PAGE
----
On Friday, The Union Health Ministry released a guideline report to aware people about how to manage Monkey pox. The guidelines were issued right after India confirmed its first case of monkeypox in Kollam district of Kerala.
The patient is a 35-year-old person who landed at Trivandrum after a trip to UAE on July 12. In The UAE, one of his friends had diagnosed for monkey pox a couple of days ago. As of now, Kerala government has informed that he is recovering quickly.
A Central team is sent to Kerala on the order of The Union Health Ministry to overview if the infectious disease is highly transmissible. Everyone is very much aware that India and in fact the whole world has entered into the third year of COVID Pandemic.
Now the question that arise here is, will this infection take the entire world into another medical emergency and how will India cope up with it?
What is Monkeypox?
A rare condition known as monkeypox is brought on by infection with the monkeypox virus. The variola virus, which causes smallpox, and the monkeypox virus are both members of the same virus family. Smallpox symptoms are comparable to those of monkey pox, but they are milder, and monkey pox rarely results in death. Monkey pox and chicken pox are unrelated.
What are the symptoms of Monkeypox?
Numerous symptoms and indicators are associated with monkeypox. While some people only experience minor symptoms, others may experience more severe symptoms and require medical attention. Pregnant women, children, and anyone with impaired immune systems are at higher risk for serious illness or complications.
Monkeypox is most frequently characterized by fever, headache, muscle aches, back discomfort, lack of energy, and swollen lymph nodes. A rash that can continue for two to three weeks develops as a result of or in conjunction with this. The face, palms of the hands, soles of the feet, eyes, mouth, throat, groyne, and genital and/or anal parts of the body can all be affected by the rash.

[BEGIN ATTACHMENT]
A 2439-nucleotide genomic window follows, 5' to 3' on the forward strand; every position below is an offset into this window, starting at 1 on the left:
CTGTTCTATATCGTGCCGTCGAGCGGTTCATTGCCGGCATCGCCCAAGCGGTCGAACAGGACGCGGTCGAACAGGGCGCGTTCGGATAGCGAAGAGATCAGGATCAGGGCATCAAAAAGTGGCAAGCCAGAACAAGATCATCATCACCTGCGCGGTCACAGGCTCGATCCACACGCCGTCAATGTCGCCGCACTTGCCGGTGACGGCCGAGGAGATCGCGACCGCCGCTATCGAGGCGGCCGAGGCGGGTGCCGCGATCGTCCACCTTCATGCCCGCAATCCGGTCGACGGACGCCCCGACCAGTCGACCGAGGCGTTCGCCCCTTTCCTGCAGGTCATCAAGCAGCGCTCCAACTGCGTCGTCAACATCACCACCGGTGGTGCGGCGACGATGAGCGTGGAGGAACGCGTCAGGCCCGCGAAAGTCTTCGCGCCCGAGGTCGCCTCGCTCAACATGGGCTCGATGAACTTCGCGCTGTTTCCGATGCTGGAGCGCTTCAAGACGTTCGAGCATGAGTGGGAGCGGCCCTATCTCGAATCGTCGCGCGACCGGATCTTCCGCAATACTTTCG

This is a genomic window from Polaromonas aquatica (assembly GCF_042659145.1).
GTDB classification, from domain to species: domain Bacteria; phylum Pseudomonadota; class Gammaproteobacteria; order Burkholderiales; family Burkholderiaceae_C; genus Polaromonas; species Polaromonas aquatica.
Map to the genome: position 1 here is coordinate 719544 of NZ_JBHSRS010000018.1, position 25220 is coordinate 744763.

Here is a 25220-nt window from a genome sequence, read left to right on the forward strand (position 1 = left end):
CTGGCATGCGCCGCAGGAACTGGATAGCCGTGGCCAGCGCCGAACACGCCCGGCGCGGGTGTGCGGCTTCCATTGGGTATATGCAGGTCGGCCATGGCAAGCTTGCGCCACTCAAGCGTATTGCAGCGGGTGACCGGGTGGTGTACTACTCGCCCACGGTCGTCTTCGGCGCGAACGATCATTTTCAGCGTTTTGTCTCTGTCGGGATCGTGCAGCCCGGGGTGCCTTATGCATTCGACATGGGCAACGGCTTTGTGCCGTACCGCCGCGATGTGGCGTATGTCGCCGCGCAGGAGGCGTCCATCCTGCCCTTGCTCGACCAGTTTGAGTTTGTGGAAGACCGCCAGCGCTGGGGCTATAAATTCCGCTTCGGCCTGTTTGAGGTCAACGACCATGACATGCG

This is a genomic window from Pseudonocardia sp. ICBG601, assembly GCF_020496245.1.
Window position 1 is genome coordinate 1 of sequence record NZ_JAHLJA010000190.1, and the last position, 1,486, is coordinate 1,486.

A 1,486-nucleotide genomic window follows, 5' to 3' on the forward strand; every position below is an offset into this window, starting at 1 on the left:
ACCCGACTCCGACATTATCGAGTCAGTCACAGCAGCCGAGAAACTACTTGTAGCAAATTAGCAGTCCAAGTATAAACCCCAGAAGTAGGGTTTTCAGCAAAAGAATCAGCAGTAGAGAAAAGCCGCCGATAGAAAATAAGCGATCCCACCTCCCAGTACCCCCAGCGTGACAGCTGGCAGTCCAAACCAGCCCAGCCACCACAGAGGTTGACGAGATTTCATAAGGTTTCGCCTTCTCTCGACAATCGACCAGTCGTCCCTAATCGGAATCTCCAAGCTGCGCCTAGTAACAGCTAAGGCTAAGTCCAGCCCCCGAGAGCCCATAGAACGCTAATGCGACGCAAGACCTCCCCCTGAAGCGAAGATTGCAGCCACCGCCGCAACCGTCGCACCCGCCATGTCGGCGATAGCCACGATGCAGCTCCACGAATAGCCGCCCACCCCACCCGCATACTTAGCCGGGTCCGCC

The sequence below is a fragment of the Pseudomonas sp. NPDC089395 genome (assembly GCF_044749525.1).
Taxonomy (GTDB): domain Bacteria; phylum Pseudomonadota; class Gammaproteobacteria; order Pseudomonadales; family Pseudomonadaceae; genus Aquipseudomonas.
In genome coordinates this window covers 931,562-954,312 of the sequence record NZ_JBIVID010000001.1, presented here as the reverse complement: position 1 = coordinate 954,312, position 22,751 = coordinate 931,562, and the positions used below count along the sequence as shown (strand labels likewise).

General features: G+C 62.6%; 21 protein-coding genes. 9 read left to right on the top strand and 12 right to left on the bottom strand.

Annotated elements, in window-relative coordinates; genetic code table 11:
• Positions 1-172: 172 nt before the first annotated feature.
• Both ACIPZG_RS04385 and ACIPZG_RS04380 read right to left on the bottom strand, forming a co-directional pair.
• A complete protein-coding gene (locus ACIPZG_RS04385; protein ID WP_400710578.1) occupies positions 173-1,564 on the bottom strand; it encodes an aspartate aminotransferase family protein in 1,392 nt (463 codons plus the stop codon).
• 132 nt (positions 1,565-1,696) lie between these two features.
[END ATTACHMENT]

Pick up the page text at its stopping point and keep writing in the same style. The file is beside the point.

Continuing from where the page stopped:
For how long does the sympotoms last?
Symptoms normally last two to three weeks and disappear on their own or with supportive treatment, such as fever-relieving drugs or painkillers. Until all lesions have crusted over, all scabs have fallen off, and a fresh layer of skin has developed underneath, a person is still contagious.
Anyone who may have monkeypox symptoms or who has come into touch with someone who has should contact or see a healthcare professional for guidance.
Is Monkeypox same as COVID or there’s a different strategy?
The first anxiety is calmed by Dr. Rajeev Jayadevan, a physician affiliated with the India Medical Task Force on Covid in Kerala. According to Jayadevan, who has closely tracked the progression of the Covid-19 pandemic, he said monkeypox does not spread quickly via the air like Covid-19 does.
He calmed down people by stating that, “It is also not much of a lethal disease. Note that there were no deaths in US or Europe among about 6000 known cases this year. It is true that in places in Africa there was certain mortality, but that was primarily the Congo strain of this virus which is not what is circulating elsewhere”.
Monkeypox virus is transmissible but not through air like Sars CoV-2, the virus that causes Covid-19. “There is remote possibility of spread through droplets or even surfaces. Till date no case recorded of infections through droplets or surfaces,” Infectious Disease specialist stated.
Who is at risk of catching Monkeypox?
People who live with a person or animal infected from Monkeypox or has any kind of contact with them are at higher risk. People who work in health sector have to take extra care of them while treating patients tested positive for Monkeypox. People underlying immunity deficiency like Newborn Infants, senior citizens and young kids are at risk of maybe more serious infection and in rare cases, death is possible.
Those who had the smallpox vaccine may be somewhat protected from monkeypox. However, it is improbable that younger people received the smallpox vaccine because, when the disease was declared eradicated in most of the world in 1980, immunization programmes were discontinued. Those who have received the smallpox vaccine should continue to take preventative measures to safeguard both themselves and others.